How to Achieve Your Financial Goals Over The Next Three Years
Over the next year:
- Obamacare taxes go into effect
- Bush tax cuts expire, so taxes will be going up
- Mandatory spending cuts at the federal level, for deficit reduction purposes
All of these factors will create a drag on economic growth, and are critical for investors to be aware of.
So why are we talking about the next three years, when so much is changing this year?
The answer is realistic, if not optimistic. We believe that our national habit of deficit spending will have to be dealt with in 2013 and beyond. If we don’t see sufficient austerity from the federal level, we think that interest rates will go up.
Because of this, we think that the next three years will be the most challenging many investors will ever experience. During the next few years, we think that risks will be deflationary, meaning asset values will decrease (think 2008).
It’s important to note that debt-related troubles are coming from more than just Washington D.C.. Deficit spending gets a lot of attention at the federal level, but many people don’t notice or know how much trouble local counties, cities and states are in as well. There are many places in the U.S. which are simply running out of money, which means austerity that is on its way.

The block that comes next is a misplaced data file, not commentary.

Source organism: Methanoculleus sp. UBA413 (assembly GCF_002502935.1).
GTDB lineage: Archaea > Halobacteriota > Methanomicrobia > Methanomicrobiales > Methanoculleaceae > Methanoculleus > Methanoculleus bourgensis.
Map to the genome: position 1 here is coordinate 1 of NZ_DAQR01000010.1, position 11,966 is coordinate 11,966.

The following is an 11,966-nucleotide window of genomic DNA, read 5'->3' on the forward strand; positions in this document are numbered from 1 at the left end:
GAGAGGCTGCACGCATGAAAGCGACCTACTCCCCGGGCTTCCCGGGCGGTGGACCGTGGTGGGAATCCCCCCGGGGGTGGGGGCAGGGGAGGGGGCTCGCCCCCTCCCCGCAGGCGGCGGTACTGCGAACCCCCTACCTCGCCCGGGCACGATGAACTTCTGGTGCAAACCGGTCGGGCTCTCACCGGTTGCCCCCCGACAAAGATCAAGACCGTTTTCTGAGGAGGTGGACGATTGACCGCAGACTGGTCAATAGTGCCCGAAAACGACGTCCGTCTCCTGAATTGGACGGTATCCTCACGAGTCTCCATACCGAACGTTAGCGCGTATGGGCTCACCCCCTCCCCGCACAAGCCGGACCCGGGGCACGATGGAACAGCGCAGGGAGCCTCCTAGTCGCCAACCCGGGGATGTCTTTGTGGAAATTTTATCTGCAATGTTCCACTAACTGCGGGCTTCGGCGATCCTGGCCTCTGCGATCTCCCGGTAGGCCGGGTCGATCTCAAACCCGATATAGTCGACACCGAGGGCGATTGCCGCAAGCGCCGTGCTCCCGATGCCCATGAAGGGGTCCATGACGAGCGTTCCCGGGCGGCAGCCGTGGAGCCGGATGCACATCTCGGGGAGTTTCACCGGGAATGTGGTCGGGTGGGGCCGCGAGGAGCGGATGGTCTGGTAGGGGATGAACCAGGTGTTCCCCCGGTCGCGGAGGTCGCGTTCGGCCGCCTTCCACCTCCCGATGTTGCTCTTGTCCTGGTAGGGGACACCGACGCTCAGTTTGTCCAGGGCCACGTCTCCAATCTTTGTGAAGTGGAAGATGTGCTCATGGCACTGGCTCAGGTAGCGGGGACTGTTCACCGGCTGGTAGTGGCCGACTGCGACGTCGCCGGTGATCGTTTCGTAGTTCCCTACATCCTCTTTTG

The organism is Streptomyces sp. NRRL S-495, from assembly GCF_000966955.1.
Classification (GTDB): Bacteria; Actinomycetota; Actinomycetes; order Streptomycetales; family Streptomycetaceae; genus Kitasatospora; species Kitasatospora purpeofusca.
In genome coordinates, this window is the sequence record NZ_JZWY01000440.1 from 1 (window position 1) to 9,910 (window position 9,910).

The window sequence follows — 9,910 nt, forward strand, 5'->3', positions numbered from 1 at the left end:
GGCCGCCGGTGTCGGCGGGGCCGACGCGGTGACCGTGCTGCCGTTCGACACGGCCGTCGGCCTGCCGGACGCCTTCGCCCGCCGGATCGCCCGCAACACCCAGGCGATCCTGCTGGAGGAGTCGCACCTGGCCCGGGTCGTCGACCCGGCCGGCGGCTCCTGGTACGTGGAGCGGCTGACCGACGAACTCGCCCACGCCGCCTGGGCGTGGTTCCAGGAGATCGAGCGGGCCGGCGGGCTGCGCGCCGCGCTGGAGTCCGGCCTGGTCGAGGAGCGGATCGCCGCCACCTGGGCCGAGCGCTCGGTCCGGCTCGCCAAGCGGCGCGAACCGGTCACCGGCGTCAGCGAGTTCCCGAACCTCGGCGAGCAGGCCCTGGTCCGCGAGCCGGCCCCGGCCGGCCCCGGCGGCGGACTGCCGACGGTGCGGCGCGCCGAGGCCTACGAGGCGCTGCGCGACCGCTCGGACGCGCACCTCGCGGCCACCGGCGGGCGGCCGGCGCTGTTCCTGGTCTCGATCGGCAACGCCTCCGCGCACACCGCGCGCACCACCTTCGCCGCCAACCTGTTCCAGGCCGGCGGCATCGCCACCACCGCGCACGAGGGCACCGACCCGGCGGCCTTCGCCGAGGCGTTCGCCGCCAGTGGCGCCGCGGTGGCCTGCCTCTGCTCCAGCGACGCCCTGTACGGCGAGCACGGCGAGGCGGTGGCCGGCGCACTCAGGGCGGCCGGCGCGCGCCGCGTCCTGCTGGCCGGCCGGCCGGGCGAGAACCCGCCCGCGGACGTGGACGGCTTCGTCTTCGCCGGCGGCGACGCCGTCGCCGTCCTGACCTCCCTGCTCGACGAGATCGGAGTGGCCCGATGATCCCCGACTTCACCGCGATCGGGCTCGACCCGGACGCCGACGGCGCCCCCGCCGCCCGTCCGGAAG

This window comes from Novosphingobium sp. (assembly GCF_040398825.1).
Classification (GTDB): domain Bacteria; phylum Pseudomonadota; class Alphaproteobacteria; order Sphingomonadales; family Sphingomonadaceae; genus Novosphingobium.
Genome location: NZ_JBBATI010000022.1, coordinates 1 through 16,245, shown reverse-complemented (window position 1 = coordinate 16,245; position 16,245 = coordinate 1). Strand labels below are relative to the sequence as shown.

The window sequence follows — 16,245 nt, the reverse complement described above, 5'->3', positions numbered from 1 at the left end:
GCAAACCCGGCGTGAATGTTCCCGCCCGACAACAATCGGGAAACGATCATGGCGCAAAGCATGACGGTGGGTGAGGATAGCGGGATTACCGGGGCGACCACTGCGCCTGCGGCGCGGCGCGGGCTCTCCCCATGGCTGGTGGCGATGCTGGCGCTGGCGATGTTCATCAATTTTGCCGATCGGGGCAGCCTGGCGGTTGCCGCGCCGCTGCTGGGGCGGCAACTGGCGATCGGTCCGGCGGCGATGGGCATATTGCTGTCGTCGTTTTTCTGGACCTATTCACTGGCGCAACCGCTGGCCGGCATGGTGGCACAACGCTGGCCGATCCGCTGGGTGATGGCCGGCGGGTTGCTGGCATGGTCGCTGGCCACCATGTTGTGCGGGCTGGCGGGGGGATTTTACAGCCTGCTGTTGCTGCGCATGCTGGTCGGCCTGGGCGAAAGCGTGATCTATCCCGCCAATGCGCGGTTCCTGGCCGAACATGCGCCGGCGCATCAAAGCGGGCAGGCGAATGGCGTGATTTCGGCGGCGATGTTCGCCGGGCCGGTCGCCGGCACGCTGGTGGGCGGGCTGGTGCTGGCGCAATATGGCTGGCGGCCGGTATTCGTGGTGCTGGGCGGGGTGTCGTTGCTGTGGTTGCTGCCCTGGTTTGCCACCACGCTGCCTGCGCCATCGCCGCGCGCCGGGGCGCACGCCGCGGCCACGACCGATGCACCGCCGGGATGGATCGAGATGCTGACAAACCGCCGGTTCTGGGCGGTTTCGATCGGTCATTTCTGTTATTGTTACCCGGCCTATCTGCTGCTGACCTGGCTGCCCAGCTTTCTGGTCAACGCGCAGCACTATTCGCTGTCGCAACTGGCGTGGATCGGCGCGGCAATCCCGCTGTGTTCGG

Austerity doesn’t just mean lower income, it also means higher taxes. We are seeing the effects of high unemployment and austerity in Europe, and those problems (and with them, civil unrest) might be coming to the U.S. in the next couple of years.
You need to be aware and prepared for these challenges. It’s going to be very tough for any politicians to make good decisions on our behalf, and it’s critical that investors understand the risks in the market and what might soon be coming.
So, how do we achieve financial goals over the next three years? Our three-step plan is:
- Capital preservation should be your highest priority
- Monitoring and analyzing your portfolio positions in light of these risks
- Know your exit strategy
Despite rising markets, risk is extraordinarily high, and investors need to avoid getting lulled into complacency by a seemingly safe market.
(If you read this blog and enjoyed it, listen to Doug’s podcast this week for even more details on these topics, and please share this information with others who might benefit from our perspective.)